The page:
The pound fell dramatically in value following the vote for Brexit in June 2016 and continues to remain under pressure with less than 6 months to go before Britain officially leaves the EU.
The overall view seems to be that the pound will recover after Brexit , there is no better time for foreign investors to consider the UK, our currency transfer partners offer exceptional rates and can forward book trades at exclusive preferential rates
The UK is scheduled to depart the EU on March 29, 2019. There will be a transition period after this date lasting until the end of December 2020 when the pound is expected to rally, during which the finer details of Britain’s future relationship with the EU will be ironed out.
Here, we look at the prospects for the pound as we approach Brexit, along with steps those making currency transfers can take to help protect themselves from potential negative exchange rate movements.
Outlook for sterling
Although sterling started 2018 as one of the top performing currencies, weak first-quarter economic growth figures prompted it to fall to a five-month low at the end of May. Sterling was trading at $1.335 against the dollar, its lowest level since December 2017.
According to latest data from the Office for National Statistics (ONS) UK gross domestic product (GDP) grew by just 0.1% in the first three months of 2018, down from 0.4% in the last three months of 2017, with Brexit considered an underlying contributor to the slowdown.
What impacts currency movements?
No-one can predict with any certainty what will happen to sterling as we approach Brexit, and it’s important to remember that there are several different factors as well as our departure from the EU which affect its value.
These include inflation or the costs of living, which fell to 2.4% in April, as measured by the Consumer Prices Index measure of inflation. Falling inflation eases pressure on the Bank of England to raise interest rates. When interest rates are low, this often has the effect of deterring foreign investors as their money will earn less interest, reducing the pound’s relative value.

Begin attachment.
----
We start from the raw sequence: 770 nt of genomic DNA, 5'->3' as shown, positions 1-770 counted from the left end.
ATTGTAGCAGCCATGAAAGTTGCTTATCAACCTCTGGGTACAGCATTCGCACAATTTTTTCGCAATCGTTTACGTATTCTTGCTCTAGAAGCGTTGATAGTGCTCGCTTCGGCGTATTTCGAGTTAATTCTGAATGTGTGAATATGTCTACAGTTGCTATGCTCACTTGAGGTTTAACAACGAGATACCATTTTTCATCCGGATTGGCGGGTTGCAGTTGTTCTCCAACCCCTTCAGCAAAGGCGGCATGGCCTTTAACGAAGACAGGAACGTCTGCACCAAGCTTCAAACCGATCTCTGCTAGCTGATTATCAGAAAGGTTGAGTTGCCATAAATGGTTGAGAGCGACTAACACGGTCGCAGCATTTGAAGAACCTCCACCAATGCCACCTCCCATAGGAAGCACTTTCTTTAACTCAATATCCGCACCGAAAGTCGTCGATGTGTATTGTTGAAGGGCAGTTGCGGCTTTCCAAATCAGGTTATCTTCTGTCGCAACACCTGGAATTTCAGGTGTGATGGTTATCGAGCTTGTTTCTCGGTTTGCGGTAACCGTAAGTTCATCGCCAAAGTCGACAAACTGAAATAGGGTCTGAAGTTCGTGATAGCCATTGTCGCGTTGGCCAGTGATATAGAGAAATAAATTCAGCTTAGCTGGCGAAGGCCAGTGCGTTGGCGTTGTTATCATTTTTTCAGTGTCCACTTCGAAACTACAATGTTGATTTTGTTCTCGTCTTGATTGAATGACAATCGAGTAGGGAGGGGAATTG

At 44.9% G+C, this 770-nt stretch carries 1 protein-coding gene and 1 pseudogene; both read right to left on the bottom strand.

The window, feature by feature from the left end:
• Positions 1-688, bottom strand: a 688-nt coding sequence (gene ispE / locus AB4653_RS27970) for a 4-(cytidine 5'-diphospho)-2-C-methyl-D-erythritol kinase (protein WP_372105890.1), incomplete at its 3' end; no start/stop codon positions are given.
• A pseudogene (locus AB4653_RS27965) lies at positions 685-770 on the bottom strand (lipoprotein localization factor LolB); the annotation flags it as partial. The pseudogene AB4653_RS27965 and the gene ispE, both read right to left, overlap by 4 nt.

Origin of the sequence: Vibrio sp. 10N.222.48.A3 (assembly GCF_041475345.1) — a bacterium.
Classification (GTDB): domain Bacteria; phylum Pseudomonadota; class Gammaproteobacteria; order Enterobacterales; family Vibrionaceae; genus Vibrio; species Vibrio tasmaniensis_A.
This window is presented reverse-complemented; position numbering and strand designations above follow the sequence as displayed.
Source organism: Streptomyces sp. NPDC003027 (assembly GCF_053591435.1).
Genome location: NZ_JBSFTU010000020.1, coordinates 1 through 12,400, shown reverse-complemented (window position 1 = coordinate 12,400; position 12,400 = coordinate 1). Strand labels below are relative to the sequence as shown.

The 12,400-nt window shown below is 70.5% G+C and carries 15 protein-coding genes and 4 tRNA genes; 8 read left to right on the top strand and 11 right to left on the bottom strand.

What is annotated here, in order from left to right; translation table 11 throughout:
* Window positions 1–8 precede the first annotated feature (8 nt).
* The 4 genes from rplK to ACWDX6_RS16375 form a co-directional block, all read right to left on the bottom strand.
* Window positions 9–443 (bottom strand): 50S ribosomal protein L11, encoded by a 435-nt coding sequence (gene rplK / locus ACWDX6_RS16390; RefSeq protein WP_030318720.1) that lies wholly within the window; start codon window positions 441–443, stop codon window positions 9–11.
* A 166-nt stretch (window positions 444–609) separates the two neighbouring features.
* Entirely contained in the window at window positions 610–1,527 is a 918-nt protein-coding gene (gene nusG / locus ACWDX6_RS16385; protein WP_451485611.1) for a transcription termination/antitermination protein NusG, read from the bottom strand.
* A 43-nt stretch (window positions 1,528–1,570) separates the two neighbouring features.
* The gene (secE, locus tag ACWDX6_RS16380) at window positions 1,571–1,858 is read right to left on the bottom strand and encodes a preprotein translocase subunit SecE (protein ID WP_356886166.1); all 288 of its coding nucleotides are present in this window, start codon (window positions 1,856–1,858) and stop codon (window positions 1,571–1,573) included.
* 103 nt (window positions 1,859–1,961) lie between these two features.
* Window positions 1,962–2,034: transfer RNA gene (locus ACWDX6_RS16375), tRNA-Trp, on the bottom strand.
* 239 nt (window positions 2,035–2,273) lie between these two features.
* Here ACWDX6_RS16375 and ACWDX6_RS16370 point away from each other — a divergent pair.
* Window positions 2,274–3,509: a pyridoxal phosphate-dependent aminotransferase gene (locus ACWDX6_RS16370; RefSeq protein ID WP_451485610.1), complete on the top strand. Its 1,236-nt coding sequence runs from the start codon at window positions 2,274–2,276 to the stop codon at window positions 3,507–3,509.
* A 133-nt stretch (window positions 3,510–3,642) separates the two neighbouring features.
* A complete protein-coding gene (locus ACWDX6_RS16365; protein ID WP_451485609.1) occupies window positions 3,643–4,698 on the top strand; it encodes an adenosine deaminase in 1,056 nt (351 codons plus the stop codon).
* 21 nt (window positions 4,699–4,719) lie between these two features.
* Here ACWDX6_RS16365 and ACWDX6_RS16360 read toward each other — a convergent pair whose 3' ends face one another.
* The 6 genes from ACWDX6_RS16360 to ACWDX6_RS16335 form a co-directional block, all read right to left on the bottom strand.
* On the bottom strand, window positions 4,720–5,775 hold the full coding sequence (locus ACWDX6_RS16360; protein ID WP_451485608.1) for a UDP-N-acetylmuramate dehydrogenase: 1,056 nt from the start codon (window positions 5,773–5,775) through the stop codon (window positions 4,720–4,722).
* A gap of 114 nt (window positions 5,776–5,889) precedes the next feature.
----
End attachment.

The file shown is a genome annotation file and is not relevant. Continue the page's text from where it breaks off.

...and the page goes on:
Although sterling is currently weak, the more clarity there is over Brexit, the more likely some commentators believe it is that we will see the pound rise in value in coming months. However, many potential hurdles in Brexit negotiations lie ahead, and it’s impossible to predict exactly how sterling will react. It therefore makes sense for anyone considering making foreign currency transfers in the run up to, and after, Brexit to ensure they are prepared for sterling volatility.
Protect yourself from negative exchange rate movements
If you’re planning to make currency transfers over the next few months, make sure you seek out the best possible exchange rates and explore ways to protect yourself from the risk of exchange rates moving against you.
High street banks rarely offer the best exchange rates, so compare rates from foreign exchange specialists as these can beat banks by up to 4%. That could potentially save you thousands of pounds if, for example, you’re buying property overseas and transferring a significant sum overseas.
Foreign currency specialists also usually have access to a range of tools which can protect you from negative currency rate fluctuations. For example, with a forward contract you can lock into a favorable exchange rate at which you buy or sell currency for up to two years.
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